He also played a great role in Grand Tours: he won Vuelta a España in 1998 and was second in 1995, made it twice to the final podium at Giro d'Italia (third in 1996 and second in 2001), and placed three times in the top-ten at Tour de France, with the fourth place in 1997 as his personal best. In total he won six stages in the Vuelta and one in the Tour, all of them time trials.
Olano was also double Spanish Champion in both road (1994) and time trial (1994 and 1998), olympic silver medalist in time trial in Atlanta 1996 and winner of several shorter stage races, like Tour of Romandie in 1996 and Criterium International and Tirreno-Adriatico in 2000.
Olano started racing 11 years old at the Oria Cycling school, and already at junior level he won several races. Later, Olano went to track racing. He became Spanish Champion in pursuit (together with Etxegoyen, Pérez and Juárez), in the 1 km with standing start and in sprint. In road racing, he started as an amateur for Kaiku and AVSA. He was specialized in sprinting.
In 1992, Olano started his professional career at CHCS. This team shortly after disbanded, and he moved to Lotus. With Lotus, Olano won his first professional race, the Gran Premio de Villafranca de Ordizia in Gipuzkoa.
In 1993, Olano switched to CLAS Cajastur, which was later merged with Mapei. Here, he started to win important races, such as the Vuelta a Asturias and the Spanish National Road Race Championships, both in road race and time trial.
In 1995, Olano won three stages in the Vuelta a España, finishing second in overall classification to Laurent Jalabert. Later in the year Olano was a vital part of a hugely successful Spanish team at the World Cycling Championship in Colombia. In the time trial, Olano took silver, finishing second to Miguel Indurain. In the Road race, the top two positions was reversed, with Olano taking the Championship and Indurain silver. The route for the road race was one of the hardest courses ever for a World Championship, and Olano showed his stamina by riding the last kilometer solo with a flat tyre.
Olano established his abilities in stage races in 1996; he won the Tour de Romandie, finished third in the Giro d'Italia (leading the race at the second to last day), and finished ninth in the Tour de France. He also won the silver medal in the time trial at the 1996 Olympic Games, losing out to Miguel Indurain by a margin of only 12 seconds.
Olano finished fourth in the 1997 Tour de France, taking 1 stage win - a long time trial in Disneyland, ahead of the eventual Tour winner Jan Ullrich.
In 1998, Olano won his only grand tour, the Vuelta a España, fighting off furious challenges from mountain specialistsFernando Escartin and Roberto Heras as well as fellow all-rounders Laurent Jalabert and Alex Zülle, all at the height of their careers. Despite the victory, Olano was reportedly not happy with the support from the Banesto team and management. Banestos own mountain specialist José Maria Jimenez took 4 stage wins, on several occasions leaving Olano alone on the climbs, and even taking the Yellow Jersey from his team captain. Olano won back the jersey on the second time trial, but the events and subsequent media speculation soured his relationship with Banesto, and he decided for a switch to the ONCE team for the following season.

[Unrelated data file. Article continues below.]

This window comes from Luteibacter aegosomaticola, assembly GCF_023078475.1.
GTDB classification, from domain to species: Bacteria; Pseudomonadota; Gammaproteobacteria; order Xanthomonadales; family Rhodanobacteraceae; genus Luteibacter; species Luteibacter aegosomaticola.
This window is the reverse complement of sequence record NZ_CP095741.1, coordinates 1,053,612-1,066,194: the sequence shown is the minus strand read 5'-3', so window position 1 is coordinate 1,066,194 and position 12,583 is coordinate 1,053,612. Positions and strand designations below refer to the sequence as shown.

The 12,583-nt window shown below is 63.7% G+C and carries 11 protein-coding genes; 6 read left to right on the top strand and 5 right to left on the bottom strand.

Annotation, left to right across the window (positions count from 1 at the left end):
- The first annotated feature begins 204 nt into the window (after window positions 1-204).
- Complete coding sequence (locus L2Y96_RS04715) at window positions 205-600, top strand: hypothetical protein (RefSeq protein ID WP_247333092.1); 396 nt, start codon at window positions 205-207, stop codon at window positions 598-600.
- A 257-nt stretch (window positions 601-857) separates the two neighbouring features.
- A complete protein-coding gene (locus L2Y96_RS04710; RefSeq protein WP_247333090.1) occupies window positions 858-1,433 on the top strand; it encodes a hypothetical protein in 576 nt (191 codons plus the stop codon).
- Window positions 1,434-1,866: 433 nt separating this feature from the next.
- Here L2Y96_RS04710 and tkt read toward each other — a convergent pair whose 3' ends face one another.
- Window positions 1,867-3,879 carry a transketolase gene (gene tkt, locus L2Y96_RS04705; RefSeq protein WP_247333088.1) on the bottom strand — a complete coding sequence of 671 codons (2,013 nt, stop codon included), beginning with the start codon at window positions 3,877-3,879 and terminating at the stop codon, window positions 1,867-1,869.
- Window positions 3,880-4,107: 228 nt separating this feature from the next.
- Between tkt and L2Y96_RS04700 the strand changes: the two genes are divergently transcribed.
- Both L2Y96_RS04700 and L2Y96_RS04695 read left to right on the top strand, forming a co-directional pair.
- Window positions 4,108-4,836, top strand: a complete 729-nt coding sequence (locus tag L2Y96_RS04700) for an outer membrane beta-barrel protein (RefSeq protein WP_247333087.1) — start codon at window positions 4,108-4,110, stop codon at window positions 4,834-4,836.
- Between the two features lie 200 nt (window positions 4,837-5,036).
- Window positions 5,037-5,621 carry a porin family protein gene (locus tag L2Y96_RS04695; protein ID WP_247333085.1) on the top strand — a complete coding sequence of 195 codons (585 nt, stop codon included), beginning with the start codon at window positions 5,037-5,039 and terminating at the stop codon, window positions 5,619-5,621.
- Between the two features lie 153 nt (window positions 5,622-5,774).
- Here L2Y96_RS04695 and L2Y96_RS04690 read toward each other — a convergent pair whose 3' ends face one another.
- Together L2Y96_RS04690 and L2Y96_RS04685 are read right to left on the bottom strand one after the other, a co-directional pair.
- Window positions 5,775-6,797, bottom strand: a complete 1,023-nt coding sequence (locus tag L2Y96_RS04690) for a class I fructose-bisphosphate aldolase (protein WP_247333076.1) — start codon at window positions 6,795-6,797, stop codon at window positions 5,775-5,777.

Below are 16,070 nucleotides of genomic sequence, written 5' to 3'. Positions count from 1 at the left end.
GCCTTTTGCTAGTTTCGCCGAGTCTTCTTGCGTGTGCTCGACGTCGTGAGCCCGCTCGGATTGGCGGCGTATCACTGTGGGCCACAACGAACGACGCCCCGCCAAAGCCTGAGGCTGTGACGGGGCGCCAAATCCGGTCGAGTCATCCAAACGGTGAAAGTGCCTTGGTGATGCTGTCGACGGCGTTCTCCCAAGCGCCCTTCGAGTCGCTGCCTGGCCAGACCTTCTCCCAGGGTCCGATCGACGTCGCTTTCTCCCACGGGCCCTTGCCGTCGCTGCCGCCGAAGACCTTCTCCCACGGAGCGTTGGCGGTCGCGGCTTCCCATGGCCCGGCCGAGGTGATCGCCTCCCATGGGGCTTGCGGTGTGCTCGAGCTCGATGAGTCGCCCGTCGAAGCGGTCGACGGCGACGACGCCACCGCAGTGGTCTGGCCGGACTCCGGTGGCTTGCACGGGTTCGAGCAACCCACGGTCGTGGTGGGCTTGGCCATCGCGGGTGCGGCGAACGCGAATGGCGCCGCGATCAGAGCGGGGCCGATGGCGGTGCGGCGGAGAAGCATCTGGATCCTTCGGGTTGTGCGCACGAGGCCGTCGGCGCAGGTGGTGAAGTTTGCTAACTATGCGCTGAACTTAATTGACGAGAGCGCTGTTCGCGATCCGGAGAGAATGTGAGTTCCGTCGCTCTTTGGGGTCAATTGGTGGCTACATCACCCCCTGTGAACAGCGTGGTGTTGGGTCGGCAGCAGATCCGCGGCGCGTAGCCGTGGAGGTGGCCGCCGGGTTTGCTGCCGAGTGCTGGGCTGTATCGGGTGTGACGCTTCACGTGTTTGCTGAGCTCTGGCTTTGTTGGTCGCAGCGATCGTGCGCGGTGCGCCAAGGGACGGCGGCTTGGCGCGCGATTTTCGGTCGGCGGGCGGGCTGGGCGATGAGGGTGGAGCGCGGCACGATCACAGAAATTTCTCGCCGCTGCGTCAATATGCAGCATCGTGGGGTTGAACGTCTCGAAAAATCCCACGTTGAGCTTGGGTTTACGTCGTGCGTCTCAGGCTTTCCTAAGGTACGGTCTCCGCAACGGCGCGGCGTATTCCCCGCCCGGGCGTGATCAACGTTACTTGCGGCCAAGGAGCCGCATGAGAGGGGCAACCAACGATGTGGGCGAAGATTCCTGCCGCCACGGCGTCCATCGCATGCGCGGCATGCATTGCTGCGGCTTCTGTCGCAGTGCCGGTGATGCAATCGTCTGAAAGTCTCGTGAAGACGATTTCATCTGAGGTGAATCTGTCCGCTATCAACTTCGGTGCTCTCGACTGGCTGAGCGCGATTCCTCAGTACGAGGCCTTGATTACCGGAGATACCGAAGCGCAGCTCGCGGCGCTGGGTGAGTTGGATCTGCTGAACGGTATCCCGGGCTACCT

Olano finished 1998 in style, winning the World Championship Time Trial i Valkenburg, ahead of compatriot Melcior Mauri. Olano is the only male rider of the modern era to win the world Championship in both the Road race (1995) and the time trial (1998).
In 1999, Olano was back to defend the Vuelta title. In the prologue, severe rains put the late starters (including most of the GC contenders) at a big disadvantage, but Olano nevertheless managed to take 2nd place. In the stage 7 time trial, Olano won with a clear margin to main challenger Jan Ullrich, taking the top spot on the GC and the Yellow Jersey. Olano defended his lead through several mountain stages, but a crash on the stage to Alto de Angliru cost him a broken rib, and he was eventually forced to abandon the race.
In 2000, Olano made a shift in focusing on shorter stage races, and won Tirreno-Adriatico and Criterium International, among others. He would make his last mark at the grand Tours with a 2nd place in the 2001 Giro d'Italia. He retired from racing in 2002.
On account of results early in his career, a Basque background and some physical similarities, Olano was seen by many supporters as the successor to five-times Tour de France winner Miguel Indurain. The comparison would haunt Olano for all of his career, as he went on to have a career that was very successful by almost any other standard. Olano was one of the very best time trialists of his generation, and a rider with enormous stamina. However, he was a reluctant climber, and a tendency to lose valuable time to the specialists on the steepest and highest climbs, would keep his number of Grand Tour Wins to 1.
Olano is one of the people responsible for designing stages for the Vuelta a España. He was fired from this position after a report from the French senate revealed that he had delivered a suspicious sample during the 1998 Tour de France, indicating use of EPO.
In November 2006 Olano ran the San Sebastian marathon in a time of 2:39:19. In October 2015, he took over as new national coach for Gabon, with the task of building the national team "from scratch"